I have worked on minority issues, equity, and social justice for as long as I can remember. As a kid, I grew up in Pennsylvania on a small farm, while most of my family lived in the Bronx. From an early age I could see the systemic inequities in education and opportunity, even if I couldn’t describe them as such.
As a junior medical school faculty member, I realized that I wanted to improve minority health by educating the next generation of physicians. My co-course director, Aaron Fox, MD, MS, and I developed a thirteen-session health disparities elective for first-year medical students. The curriculum covers three main content areas: background, provider contributions to health disparities, and systemic contributions to health disparities. We used various teaching methods, including didactic and multimedia presentations, reflective discussions, and active learning skill-building. Using a pre-/posttest assessment, we found that we were able to increase our students’ knowledge, attitudes, and self-reported confidence in addressing provider and systemic contributions to health disparities. Our instructional strategies and the results of our program evaluation can be found in a recent Academic Medicine article. We decided to address both provider and systemic causes of health disparities in our elective course for several reasons.
On the provider level, each medical student will see patients for part or all of his or her career. Evidence shows that an individual physician may achieve varying levels of quality of care with patients of different racial and ethnic backgrounds and other characteristics (e.g., gender, weight, etc.). As future physicians, students can learn to examine their own biases and develop skills to mitigate the impact of such biases on their clinical decision making, thereby providing excellent care to all of their patients.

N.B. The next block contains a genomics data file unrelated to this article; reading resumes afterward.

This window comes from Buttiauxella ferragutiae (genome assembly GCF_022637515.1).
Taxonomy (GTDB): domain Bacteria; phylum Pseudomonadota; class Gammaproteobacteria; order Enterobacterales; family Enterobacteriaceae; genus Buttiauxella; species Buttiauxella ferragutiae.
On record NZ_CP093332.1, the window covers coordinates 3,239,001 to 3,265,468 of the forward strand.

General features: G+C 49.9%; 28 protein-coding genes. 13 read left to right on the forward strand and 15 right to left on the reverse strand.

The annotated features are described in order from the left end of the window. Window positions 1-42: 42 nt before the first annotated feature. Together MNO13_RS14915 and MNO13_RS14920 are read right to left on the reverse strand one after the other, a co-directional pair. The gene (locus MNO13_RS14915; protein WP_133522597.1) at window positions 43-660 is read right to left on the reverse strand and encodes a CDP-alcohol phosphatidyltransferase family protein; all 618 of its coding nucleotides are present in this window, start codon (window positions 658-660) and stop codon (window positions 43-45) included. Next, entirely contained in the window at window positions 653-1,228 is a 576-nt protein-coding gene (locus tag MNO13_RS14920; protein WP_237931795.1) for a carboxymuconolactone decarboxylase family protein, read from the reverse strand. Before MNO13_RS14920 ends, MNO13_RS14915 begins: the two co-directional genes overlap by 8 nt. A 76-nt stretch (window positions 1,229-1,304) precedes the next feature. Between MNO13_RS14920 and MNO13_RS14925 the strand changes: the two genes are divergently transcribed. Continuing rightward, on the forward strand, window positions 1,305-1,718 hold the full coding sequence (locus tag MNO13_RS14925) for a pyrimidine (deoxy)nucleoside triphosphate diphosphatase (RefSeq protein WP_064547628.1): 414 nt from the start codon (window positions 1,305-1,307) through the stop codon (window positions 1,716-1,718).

Regarding the systemic causes of health disparities, the determinants of health and risk of premature death are partially predicted by genetics (~30%), but overwhelming affected by the social determinants of health and behavioral choices (~60%). Health care itself is responsible for the remaining fraction (~10%). By learning about the social determinants of health and how to respectfully uncover factors in a patient’s life that are limiting their behavior choices, physicians may engender more trust with their patients, improve adherence to treatment, and be able to tailor their recommendations to optimize patient outcomes.
Given the importance of the social determinants of health, and the effects of the built environment on behavior choices, in addition to access to health care, physicians are poised to make significant contributions to patient advocacy on an individual, community, and population level. Physicians armed with advocacy skills can effectively utilize social media platforms, lobby legislators, and influence—or even write—policies that enhance health equity and contribute to the ultimate elimination of health disparities.
Not every student will become a physician advocate working at the systemic level, but they all will become physicians who need to advocate for their patients on a one-on-one level. Thus, medical schools must make health disparities and advocacy education part of the longitudinal compulsory curriculum—to enhance the one-on-one advocacy skills of their students, and to show those students who are so inclined how to create a career out of advocacy on all levels. Just as medical education strives to create brilliant clinicians, we also can offer students the opportunity to become brilliant physician advocates.
1. Association of American Medical Colleges. Addressing Racial Disparities in Health Care: A Targeted Action Plan for Academic Medical Centers. Washington, DC: AAMC; 2009.
2. Braunstein S, Lavizzo-Mourey R. How the health and community development sectors are combining forces to improve health and well-being. Health Aff. 2011;30:2042-2051.